Geert Wilders' Party for Freedom (PVV) won 37 seats in the 150-seat lower house on Thursday.
The party of Dutch outgoing Prime Minister Mark Rutte said it would support a centre-right administration in parliament but not join the next government in the wake of the far-right party's election night win earlier this week.
The Party for Freedom (PVV) led by veteran anti-Islam lawmaker Geert Wilders, won 37 seats in the 150-seat lower house on Thursday.
The win means a seismic shift to the right of the political spectrum for the Netherlands.
According to a near-complete count of the votes, Rutte's People’s Party for Freedom and Democracy (VVD) won 24 seats; 10 fewer than in the previous election.
Gom van Strien, a senator for the Party for Freedom, was appointed to investigate possible coalitions. They will debate his findings on Dec. 6.
Dilan Ÿilgöz-Zegerius, the new leader of People’s Party for Freedom and Democracy, said in a statement on X that, after losing 10 seats in the election, the longtime ruling party would “make possible and constructively support a centre-right Cabinet with good policies” but would not join a government.
Wilders called the decision, which was announced before formal coalition talks had begun, “extremely disappointing.”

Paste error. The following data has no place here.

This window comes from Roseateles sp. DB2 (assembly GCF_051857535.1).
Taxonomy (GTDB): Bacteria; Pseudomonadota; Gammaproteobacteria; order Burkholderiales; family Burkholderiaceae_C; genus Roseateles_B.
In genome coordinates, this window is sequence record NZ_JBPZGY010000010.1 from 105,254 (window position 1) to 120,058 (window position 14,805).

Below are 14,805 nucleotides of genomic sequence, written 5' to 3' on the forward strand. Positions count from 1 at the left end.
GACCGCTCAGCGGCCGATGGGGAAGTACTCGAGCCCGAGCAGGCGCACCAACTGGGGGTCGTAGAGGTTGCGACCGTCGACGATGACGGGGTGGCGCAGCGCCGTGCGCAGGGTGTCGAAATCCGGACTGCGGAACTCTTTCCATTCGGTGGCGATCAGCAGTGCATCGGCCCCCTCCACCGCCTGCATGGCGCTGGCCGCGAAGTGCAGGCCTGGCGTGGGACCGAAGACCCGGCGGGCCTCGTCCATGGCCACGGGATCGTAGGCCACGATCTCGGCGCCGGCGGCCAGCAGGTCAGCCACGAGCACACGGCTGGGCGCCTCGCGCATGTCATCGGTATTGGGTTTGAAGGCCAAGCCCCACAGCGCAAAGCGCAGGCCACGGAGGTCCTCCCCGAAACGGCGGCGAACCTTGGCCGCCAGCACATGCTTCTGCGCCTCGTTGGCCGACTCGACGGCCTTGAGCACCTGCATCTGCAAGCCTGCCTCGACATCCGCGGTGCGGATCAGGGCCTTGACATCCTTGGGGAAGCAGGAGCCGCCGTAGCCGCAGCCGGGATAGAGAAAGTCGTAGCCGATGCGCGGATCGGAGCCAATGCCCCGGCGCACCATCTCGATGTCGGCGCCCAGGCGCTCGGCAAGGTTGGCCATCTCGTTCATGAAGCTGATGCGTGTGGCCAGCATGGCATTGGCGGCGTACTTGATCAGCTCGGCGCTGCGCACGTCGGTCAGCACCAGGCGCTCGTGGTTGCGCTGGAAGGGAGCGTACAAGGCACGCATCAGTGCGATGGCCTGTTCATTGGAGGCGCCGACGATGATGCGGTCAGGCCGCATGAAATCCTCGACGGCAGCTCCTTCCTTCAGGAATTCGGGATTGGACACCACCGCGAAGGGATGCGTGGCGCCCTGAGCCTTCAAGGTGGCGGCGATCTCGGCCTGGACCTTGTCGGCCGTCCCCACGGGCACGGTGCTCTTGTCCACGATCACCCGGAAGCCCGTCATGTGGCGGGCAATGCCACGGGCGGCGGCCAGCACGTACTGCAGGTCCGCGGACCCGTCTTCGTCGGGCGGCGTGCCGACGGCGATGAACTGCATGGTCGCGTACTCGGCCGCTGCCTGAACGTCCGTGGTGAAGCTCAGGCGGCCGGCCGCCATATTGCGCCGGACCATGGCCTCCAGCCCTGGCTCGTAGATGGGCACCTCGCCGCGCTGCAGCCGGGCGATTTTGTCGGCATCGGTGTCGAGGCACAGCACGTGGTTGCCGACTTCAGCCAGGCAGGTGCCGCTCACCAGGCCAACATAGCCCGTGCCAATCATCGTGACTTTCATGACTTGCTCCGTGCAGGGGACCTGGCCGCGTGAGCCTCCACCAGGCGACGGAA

The election result and appointment of Van Strien paved the way for Wilders to take the lead in forming a new coalition and to potentially succeed Rutte as prime minister.
However, he will likely have to convince potential coalition partners that he would tone down some of his anti-Islam policies.
His party's election platform states that the Netherlands “is not an Islamic country. No Islamic schools, Qurans and mosques.”
One potential coalition partner for Wilders is the recently formed New Social Contract party, or NSC, which won 20 seats. The party's centrist leader, Pieter Omtzigt, said he could not accept “unconstitutional” policies.
Article 1 of the Constitution of the Netherlands outlaws discrimination “on grounds of religion, belief, political opinion, race, gender, disability, sexual orientation or on any other grounds.”
In an election-night victory speech, Wilders pledged not to push any policies that would breach Dutch law or the constitution.